Posts tagged with "Book of Genesis"

Joseph's Coat of Many Colors?

We’ve all heard about Jospeh’s coat of many colors, right?  Well, it looks like you may need to throw that fond childhood memory out.  Today’s lectionary reading is from Genesis 37.  Here are a few translations in comparison with regard to “Joseph’s coat of many colors” (translation comparisons on this site are done in BibleWorks 8 using Parallels):

Israel loved Joseph best of all his sons, for he was the child of his old age; and he had made him a long tunic. (Gen 37:3 NAB)

Now Israel loved Joseph more than all his sons, because he was the son of his old age; and he made him a varicolored tunic. (Gen 37:3 NASB)

Now Israel loved Joseph more than all his sons because he was a son born to him late in life, and he made a special tunic for him. (Gen 37:3 NET)

Jacob loved Joseph more than any of his other children because Joseph had been born to him in his old age. So one day Jacob had a special gift made for Joseph– a beautiful robe. (Gen 37:3 NLT)

Now Israel loved Joseph more than any other of his children, because he was the son of his old age; and he had made him a long robe with sleeves. (Gen 37:3 NRS)

I don’t know a lot about this particular translation issue, nor do I think it makes enough difference to me in terms of overall understanding to go search out an answer.  I just wanted to tear away from you your childhood belief in Joseph’s coat of many colors.  At any rate, it seems like translators simply do not know what this word translated “long,” “varicolored,” “special,” or “beautiful” actually means.  In fact, the Lexham interlinear (LOGOS – for which my supervising professor is the editor) simply lists the word as “uncertain meaning.”  Lexicons seem to lean toward “long.”

So, are you going to still teach children about Joseph’s coat of many colors?  Probably.  But, just know inwardly that you may be lying to children ;-).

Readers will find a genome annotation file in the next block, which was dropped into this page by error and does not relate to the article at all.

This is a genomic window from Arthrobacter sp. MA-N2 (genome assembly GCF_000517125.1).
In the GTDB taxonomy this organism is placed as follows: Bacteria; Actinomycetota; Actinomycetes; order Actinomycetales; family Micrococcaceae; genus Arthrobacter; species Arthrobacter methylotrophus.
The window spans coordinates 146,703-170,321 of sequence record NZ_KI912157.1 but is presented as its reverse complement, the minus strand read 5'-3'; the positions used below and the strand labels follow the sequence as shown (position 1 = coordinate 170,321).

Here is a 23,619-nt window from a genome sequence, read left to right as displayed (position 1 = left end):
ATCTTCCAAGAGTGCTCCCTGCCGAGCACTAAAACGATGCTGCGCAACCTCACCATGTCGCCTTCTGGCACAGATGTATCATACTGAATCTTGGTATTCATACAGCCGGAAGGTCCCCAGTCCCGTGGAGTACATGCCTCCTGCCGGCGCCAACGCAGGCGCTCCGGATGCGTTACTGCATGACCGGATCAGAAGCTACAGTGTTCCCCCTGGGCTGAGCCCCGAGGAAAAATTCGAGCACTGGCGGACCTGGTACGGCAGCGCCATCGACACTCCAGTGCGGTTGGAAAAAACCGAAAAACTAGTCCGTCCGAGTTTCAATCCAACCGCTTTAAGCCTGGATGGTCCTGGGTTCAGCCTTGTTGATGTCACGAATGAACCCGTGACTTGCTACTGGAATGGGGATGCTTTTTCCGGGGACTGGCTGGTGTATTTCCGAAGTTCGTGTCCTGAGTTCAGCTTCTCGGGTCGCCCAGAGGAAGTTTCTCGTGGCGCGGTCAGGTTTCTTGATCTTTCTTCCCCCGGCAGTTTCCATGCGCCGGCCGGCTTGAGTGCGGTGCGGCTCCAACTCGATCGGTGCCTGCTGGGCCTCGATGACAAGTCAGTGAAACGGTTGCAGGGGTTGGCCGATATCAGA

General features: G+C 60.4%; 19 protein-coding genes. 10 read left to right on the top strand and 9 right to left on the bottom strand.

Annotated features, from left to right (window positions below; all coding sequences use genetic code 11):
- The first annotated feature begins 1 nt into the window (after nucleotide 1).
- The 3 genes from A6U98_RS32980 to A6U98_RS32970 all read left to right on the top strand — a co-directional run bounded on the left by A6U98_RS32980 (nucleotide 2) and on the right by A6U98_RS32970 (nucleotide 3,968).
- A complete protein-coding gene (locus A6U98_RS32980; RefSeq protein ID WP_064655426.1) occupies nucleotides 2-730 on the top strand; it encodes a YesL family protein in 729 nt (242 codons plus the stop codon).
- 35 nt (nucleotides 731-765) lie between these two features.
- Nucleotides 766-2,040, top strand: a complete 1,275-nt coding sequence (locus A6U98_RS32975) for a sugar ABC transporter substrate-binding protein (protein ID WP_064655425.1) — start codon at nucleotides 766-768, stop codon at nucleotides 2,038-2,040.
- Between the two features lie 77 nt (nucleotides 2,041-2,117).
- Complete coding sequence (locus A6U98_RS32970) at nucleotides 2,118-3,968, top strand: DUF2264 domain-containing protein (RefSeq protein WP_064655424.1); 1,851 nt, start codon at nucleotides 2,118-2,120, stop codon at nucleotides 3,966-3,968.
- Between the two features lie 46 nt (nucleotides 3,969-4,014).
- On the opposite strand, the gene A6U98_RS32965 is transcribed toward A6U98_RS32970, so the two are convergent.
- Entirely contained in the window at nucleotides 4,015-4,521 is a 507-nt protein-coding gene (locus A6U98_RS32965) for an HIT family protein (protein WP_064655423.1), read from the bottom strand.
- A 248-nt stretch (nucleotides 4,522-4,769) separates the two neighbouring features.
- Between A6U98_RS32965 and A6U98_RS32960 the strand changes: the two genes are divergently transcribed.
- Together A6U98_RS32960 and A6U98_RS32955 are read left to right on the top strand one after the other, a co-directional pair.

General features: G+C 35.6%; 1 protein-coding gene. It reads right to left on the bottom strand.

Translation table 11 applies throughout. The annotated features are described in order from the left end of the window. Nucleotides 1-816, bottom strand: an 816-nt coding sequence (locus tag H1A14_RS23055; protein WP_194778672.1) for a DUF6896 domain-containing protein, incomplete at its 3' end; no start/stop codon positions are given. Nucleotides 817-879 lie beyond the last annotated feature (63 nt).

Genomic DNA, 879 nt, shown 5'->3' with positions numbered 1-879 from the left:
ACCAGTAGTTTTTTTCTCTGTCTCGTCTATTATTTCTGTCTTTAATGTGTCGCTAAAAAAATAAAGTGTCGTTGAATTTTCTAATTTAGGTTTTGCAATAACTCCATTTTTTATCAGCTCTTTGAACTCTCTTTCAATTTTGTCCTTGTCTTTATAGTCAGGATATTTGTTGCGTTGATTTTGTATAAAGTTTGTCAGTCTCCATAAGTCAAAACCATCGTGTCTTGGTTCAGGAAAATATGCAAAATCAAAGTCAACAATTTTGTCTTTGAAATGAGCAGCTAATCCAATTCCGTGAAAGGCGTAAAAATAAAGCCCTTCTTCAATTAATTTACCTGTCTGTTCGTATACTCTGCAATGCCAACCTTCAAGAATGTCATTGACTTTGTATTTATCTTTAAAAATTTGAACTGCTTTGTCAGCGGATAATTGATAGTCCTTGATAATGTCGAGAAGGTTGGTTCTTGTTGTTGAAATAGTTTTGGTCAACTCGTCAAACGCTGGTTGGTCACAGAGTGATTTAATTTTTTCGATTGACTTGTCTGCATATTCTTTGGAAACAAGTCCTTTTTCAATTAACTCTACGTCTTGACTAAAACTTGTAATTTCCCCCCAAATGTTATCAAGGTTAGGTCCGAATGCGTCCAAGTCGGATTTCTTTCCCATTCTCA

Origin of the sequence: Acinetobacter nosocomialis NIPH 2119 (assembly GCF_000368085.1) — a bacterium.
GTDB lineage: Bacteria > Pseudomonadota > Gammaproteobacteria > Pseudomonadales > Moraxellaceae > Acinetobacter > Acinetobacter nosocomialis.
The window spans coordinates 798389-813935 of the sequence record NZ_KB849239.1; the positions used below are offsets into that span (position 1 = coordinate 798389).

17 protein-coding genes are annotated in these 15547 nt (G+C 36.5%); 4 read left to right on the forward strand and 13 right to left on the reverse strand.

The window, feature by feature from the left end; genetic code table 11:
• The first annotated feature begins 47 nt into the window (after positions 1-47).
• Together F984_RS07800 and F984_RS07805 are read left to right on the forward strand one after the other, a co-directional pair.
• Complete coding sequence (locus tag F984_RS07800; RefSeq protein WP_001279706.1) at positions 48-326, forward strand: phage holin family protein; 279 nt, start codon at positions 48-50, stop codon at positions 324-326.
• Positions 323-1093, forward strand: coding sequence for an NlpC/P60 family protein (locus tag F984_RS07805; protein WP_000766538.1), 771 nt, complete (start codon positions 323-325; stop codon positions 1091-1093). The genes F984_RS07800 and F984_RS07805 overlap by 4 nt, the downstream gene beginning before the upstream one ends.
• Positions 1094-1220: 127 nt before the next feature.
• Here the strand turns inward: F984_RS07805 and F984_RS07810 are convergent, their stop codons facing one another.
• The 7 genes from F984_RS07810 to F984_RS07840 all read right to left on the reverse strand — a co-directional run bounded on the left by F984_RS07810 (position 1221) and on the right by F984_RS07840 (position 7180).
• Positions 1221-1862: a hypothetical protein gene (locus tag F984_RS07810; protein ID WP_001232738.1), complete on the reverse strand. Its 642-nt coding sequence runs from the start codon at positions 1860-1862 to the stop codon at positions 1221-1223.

Game Theorist Interpretation of Genesis 2

I’ve been reading The Art of Strategy by Dixit and Nalebuff mainly because I have a side interest in Game Theory.  I just think it’s fascinating, especially some of the examples from the field of study.  Anyway, I’m reading along and then they discuss in a very short manner Genesis 2.  The context  is a discussion of the concept of threat making.  Their understanding of Genesis 2 is very oversimplified, but it’s interesting to see how people in the popular arena deal with passages from the Bible.  Their overall conclusion is (obviously applied to Game Theory) that in Genesis 2 God fails to make a credible threat.  The threat would have been “too costly” for him to follow through on (nevermind the fact that this is a story).

If you want to check out what they say, you can read the section in question for free over at Google Books.  It’s on pages 201 & 202.

Related:

Brooke Lester on Genesis 1:1

Murray Newman – Free Introduction to Genesis

Free Book on Genesis by Gary Rendsburg

Brooke Lester on Genesis 1:1